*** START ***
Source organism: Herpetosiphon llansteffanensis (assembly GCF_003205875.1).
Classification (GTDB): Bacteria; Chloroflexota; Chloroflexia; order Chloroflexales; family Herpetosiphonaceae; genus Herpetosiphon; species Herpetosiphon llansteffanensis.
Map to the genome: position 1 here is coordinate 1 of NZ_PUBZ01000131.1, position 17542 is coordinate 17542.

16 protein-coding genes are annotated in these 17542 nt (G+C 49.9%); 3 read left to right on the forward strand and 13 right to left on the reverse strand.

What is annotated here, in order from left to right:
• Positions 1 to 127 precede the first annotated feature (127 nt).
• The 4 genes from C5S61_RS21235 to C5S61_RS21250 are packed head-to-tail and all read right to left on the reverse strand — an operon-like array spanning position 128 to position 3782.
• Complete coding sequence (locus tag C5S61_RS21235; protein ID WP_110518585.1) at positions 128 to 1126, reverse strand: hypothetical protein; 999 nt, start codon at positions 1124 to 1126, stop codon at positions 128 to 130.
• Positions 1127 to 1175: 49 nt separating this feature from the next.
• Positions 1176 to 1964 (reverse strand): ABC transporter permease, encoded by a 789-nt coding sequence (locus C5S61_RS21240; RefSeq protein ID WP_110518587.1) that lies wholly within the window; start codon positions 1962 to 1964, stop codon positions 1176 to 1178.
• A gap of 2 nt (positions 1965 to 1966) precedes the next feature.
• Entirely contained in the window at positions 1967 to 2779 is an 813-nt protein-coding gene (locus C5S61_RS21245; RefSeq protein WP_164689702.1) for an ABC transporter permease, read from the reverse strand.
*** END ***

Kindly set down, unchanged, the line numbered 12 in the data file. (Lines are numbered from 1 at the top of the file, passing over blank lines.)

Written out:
• Entirely contained in the window at positions 1967 to 2779 is an 813-nt protein-coding gene (locus C5S61_RS21245; RefSeq protein WP_164689702.1) for an ABC transporter permease, read from the reverse strand.